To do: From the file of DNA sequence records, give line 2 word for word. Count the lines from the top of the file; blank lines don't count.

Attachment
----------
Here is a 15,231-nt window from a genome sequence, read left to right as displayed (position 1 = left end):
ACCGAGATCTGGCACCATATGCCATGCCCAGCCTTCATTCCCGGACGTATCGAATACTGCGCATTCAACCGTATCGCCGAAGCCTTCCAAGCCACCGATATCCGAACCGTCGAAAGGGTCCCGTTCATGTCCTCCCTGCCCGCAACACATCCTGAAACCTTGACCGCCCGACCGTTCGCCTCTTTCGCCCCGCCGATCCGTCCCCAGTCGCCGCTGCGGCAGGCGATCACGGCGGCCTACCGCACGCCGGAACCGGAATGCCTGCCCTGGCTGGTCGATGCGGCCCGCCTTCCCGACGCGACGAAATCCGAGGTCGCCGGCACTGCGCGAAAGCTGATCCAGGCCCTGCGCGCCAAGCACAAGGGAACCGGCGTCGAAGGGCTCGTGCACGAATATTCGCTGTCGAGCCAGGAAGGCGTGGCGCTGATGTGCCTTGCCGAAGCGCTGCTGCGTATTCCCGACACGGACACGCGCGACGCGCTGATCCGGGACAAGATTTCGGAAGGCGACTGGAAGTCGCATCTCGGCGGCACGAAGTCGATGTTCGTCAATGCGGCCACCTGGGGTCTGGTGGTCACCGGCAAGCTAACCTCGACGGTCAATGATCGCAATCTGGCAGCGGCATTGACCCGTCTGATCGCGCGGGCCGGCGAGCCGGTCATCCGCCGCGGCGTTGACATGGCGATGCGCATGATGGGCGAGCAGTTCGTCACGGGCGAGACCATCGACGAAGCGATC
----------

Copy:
ACCGAGATCTGGCACCATATGCCATGCCCAGCCTTCATTCCCGGACGTATCGAATACTGCGCATTCAACCGTATCGCCGAAGCCTTCCAAGCCACCGATATCCGAACCGTCGAAAGGGTCCCGTTCATGTCCTCCCTGCCCGCAACACATCCTGAAACCTTGACCGCCCGACCGTTCGCCTCTTTCGCCCCGCCGATCCGTCCCCAGTCGCCGCTGCGGCAGGCGATCACGGCGGCCTACCGCACGCCGGAACCGGAATGCCTGCCCTGGCTGGTCGATGCGGCCCGCCTTCCCGACGCGACGAAATCCGAGGTCGCCGGCACTGCGCGAAAGCTGATCCAGGCCCTGCGCGCCAAGCACAAGGGAACCGGCGTCGAAGGGCTCGTGCACGAATATTCGCTGTCGAGCCAGGAAGGCGTGGCGCTGATGTGCCTTGCCGAAGCGCTGCTGCGTATTCCCGACACGGACACGCGCGACGCGCTGATCCGGGACAAGATTTCGGAAGGCGACTGGAAGTCGCATCTCGGCGGCACGAAGTCGATGTTCGTCAATGCGGCCACCTGGGGTCTGGTGGTCACCGGCAAGCTAACCTCGACGGTCAATGATCGCAATCTGGCAGCGGCATTGACCCGTCTGATCGCGCGGGCCGGCGAGCCGGTCATCCGCCGCGGCGTTGACATGGCGATGCGCATGATGGGCGAGCAGTTCGTCACGGGCGAGACCATCGACGAAGCGATC